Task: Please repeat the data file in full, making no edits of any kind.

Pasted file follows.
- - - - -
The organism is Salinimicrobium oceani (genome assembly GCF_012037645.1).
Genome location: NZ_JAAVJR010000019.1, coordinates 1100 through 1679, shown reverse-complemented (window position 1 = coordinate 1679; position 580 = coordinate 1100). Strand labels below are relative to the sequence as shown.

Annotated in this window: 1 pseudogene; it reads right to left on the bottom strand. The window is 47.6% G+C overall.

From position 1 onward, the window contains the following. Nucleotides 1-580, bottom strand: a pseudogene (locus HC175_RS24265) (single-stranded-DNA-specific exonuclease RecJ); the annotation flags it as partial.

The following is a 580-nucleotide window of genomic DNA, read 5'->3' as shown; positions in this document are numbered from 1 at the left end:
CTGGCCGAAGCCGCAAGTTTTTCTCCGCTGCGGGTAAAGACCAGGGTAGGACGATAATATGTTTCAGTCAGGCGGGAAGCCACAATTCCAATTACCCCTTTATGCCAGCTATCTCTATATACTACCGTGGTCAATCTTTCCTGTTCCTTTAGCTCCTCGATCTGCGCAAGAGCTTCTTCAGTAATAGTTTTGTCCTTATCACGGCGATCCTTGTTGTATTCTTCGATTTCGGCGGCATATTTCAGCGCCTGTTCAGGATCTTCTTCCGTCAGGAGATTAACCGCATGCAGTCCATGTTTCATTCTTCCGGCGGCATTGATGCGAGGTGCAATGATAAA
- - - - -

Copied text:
The organism is Salinimicrobium oceani (genome assembly GCF_012037645.1).
Genome location: NZ_JAAVJR010000019.1, coordinates 1100 through 1679, shown reverse-complemented (window position 1 = coordinate 1679; position 580 = coordinate 1100). Strand labels below are relative to the sequence as shown.

Annotated in this window: 1 pseudogene; it reads right to left on the bottom strand. The window is 47.6% G+C overall.

From position 1 onward, the window contains the following. Nucleotides 1-580, bottom strand: a pseudogene (locus HC175_RS24265) (single-stranded-DNA-specific exonuclease RecJ); the annotation flags it as partial.

The following is a 580-nucleotide window of genomic DNA, read 5'->3' as shown; positions in this document are numbered from 1 at the left end:
CTGGCCGAAGCCGCAAGTTTTTCTCCGCTGCGGGTAAAGACCAGGGTAGGACGATAATATGTTTCAGTCAGGCGGGAAGCCACAATTCCAATTACCCCTTTATGCCAGCTATCTCTATATACTACCGTGGTCAATCTTTCCTGTTCCTTTAGCTCCTCGATCTGCGCAAGAGCTTCTTCAGTAATAGTTTTGTCCTTATCACGGCGATCCTTGTTGTATTCTTCGATTTCGGCGGCATATTTCAGCGCCTGTTCAGGATCTTCTTCCGTCAGGAGATTAACCGCATGCAGTCCATGTTTCATTCTTCCGGCGGCATTGATGCGAGGTGCAATGATAAA